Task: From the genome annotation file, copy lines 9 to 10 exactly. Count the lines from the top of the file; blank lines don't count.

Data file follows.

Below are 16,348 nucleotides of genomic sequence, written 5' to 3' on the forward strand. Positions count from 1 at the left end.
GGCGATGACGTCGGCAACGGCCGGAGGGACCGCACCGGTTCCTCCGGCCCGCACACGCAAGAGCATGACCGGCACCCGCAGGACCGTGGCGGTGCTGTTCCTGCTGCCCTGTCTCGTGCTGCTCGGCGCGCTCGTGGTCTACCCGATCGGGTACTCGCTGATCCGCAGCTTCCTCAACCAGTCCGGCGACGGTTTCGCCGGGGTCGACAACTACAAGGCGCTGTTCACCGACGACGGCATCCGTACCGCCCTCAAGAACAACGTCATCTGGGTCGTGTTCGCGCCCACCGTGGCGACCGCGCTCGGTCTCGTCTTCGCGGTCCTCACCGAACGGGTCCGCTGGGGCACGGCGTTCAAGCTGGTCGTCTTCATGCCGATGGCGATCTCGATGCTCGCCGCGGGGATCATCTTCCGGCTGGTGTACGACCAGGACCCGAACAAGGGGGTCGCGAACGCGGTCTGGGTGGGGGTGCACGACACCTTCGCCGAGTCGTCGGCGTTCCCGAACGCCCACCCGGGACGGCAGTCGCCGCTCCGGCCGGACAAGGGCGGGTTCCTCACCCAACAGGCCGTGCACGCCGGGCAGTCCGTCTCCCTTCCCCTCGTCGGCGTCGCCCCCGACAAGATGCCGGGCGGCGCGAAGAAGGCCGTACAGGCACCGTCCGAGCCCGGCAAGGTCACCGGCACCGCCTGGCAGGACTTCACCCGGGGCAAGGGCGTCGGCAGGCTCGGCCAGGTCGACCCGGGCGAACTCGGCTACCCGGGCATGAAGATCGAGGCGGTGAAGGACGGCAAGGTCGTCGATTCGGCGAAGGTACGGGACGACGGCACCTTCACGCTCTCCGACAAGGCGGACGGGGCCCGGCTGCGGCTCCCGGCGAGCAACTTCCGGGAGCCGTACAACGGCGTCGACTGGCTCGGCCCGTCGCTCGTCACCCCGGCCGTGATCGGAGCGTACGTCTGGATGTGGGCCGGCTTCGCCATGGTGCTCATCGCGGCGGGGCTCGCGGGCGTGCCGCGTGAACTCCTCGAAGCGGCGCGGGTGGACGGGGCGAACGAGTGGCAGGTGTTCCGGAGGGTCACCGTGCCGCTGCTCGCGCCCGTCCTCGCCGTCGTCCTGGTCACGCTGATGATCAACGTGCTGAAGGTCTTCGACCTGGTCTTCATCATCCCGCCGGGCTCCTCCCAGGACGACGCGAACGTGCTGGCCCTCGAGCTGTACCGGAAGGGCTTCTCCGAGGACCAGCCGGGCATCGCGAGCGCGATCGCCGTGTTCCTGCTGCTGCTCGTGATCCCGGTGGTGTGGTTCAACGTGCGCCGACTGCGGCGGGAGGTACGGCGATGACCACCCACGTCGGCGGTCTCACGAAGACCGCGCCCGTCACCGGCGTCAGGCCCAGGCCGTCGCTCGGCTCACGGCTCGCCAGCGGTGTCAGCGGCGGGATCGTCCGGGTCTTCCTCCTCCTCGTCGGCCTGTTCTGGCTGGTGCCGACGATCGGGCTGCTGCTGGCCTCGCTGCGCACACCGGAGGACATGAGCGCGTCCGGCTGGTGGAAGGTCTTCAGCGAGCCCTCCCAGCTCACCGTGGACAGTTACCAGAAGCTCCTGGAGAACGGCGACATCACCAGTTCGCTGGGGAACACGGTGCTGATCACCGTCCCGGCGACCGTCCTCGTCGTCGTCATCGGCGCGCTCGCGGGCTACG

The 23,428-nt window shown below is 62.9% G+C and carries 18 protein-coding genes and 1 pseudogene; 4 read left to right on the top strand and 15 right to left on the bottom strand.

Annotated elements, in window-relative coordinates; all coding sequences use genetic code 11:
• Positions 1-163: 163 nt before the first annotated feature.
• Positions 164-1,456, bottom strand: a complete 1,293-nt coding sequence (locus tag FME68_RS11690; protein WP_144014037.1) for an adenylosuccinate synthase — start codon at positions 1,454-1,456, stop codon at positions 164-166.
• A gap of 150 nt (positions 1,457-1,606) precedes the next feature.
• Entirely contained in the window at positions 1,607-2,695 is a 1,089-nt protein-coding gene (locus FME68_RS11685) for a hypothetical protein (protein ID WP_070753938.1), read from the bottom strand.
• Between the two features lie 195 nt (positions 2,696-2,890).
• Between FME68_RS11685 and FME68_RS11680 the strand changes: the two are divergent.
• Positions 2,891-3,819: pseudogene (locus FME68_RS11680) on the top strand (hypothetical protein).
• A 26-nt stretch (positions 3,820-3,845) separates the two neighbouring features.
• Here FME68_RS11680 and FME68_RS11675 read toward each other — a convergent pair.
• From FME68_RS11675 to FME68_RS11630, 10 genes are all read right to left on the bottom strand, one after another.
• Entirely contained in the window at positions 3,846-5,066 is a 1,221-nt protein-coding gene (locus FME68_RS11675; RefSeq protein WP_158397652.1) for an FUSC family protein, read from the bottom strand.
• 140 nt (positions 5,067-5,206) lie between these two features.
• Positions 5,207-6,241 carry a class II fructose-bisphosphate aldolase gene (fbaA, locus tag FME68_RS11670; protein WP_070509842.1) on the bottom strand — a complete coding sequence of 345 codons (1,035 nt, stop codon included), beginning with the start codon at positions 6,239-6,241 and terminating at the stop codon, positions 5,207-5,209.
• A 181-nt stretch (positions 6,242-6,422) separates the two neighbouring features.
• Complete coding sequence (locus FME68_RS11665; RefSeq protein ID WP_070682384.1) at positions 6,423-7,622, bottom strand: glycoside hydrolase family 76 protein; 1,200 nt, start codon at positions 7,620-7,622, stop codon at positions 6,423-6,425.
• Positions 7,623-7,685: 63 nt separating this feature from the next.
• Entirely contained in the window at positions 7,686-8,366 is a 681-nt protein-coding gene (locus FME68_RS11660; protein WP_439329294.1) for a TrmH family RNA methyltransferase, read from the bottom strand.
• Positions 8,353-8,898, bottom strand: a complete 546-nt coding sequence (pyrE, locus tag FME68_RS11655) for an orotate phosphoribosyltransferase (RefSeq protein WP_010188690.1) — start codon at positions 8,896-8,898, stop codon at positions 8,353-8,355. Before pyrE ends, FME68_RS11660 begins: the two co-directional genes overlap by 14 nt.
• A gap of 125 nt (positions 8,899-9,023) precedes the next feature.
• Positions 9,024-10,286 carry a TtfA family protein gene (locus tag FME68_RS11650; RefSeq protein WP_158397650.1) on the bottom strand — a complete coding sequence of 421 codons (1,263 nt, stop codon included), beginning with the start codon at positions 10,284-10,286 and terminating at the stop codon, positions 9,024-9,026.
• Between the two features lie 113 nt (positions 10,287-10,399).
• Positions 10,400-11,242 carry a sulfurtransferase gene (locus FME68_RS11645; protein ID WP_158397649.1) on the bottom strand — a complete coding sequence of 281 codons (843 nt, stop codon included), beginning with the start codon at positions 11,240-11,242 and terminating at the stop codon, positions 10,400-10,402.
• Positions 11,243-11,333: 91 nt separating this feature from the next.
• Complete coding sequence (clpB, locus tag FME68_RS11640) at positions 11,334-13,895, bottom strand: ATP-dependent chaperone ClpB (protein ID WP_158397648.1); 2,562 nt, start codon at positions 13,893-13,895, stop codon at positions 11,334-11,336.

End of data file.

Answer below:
• Between the two features lie 195 nt (positions 2,696-2,890).
• Between FME68_RS11685 and FME68_RS11680 the strand changes: the two are divergent.